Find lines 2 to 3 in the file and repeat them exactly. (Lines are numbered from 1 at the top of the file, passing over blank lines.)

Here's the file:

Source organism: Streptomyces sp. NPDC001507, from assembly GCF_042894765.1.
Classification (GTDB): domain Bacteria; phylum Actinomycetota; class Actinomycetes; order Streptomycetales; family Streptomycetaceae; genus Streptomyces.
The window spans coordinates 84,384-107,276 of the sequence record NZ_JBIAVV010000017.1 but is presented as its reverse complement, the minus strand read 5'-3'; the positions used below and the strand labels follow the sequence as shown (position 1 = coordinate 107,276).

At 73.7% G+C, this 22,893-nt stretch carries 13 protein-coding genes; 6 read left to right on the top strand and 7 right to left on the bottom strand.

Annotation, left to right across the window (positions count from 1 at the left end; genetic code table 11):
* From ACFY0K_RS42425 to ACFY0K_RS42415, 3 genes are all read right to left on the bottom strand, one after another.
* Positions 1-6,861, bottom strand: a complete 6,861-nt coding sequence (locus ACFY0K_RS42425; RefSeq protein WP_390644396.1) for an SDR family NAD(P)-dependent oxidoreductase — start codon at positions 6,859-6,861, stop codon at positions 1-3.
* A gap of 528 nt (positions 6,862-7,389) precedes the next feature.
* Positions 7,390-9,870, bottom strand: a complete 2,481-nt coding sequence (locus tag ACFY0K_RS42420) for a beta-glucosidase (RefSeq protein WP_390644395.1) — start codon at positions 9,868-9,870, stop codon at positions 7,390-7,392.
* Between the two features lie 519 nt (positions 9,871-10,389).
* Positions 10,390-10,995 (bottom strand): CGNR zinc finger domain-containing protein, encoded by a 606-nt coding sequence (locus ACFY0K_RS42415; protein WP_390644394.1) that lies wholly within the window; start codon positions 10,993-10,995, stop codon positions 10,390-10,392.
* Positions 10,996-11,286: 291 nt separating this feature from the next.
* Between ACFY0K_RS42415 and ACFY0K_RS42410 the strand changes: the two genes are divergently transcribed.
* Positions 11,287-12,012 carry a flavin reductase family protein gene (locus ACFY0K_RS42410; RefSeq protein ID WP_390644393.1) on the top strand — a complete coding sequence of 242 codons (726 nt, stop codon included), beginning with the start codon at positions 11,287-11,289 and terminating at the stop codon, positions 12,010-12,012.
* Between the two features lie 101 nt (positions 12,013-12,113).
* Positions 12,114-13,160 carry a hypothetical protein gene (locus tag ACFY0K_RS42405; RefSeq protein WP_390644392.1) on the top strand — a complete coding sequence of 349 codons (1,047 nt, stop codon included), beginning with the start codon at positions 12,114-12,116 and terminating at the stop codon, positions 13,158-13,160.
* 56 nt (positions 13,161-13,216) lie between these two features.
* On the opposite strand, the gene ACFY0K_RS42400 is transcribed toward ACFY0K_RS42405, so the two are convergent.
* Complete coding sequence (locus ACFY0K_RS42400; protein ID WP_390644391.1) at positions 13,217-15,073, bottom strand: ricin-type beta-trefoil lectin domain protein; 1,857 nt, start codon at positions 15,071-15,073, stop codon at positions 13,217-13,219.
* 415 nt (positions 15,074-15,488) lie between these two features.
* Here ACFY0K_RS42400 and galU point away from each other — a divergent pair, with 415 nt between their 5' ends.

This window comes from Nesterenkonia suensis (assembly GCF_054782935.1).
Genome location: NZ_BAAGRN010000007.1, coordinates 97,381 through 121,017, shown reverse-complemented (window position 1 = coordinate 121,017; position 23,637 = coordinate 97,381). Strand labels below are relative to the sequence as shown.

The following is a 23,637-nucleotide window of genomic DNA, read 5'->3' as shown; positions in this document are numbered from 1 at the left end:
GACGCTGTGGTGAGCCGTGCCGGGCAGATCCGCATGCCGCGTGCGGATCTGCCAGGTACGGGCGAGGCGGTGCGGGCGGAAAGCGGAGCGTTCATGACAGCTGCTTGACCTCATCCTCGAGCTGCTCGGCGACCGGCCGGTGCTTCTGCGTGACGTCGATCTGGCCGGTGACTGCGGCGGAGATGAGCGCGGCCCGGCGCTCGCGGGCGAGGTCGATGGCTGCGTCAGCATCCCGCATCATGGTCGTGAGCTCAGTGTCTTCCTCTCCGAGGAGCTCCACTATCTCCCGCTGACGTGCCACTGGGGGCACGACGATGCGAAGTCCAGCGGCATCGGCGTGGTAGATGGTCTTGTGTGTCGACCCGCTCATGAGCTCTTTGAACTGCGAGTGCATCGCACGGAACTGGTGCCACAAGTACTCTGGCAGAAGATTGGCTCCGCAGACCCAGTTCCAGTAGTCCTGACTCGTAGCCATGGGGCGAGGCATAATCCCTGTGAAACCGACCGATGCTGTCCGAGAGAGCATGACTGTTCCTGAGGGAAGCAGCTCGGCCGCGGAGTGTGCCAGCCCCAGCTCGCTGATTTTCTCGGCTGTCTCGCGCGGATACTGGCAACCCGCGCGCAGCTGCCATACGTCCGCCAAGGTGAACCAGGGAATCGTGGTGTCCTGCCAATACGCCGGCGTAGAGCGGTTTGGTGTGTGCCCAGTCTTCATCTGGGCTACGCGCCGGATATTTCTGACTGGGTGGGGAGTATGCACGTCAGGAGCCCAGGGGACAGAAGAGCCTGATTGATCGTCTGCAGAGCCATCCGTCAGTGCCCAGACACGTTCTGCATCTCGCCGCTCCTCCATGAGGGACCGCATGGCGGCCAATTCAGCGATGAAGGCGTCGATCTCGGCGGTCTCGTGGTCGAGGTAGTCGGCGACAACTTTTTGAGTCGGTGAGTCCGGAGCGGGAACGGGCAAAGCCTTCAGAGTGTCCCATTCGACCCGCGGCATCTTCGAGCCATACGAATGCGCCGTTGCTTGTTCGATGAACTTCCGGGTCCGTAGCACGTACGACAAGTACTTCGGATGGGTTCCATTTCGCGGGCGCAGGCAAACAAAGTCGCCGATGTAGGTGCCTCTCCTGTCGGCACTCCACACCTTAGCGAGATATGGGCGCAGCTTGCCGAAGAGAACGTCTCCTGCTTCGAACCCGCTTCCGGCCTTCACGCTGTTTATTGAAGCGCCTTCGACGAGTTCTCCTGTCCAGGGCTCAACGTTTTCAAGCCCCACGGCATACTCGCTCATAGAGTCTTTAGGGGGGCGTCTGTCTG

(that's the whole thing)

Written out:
Classification (GTDB): domain Bacteria; phylum Actinomycetota; class Actinomycetes; order Streptomycetales; family Streptomycetaceae; genus Streptomyces.
The window spans coordinates 84,384-107,276 of the sequence record NZ_JBIAVV010000017.1 but is presented as its reverse complement, the minus strand read 5'-3'; the positions used below and the strand labels follow the sequence as shown (position 1 = coordinate 107,276).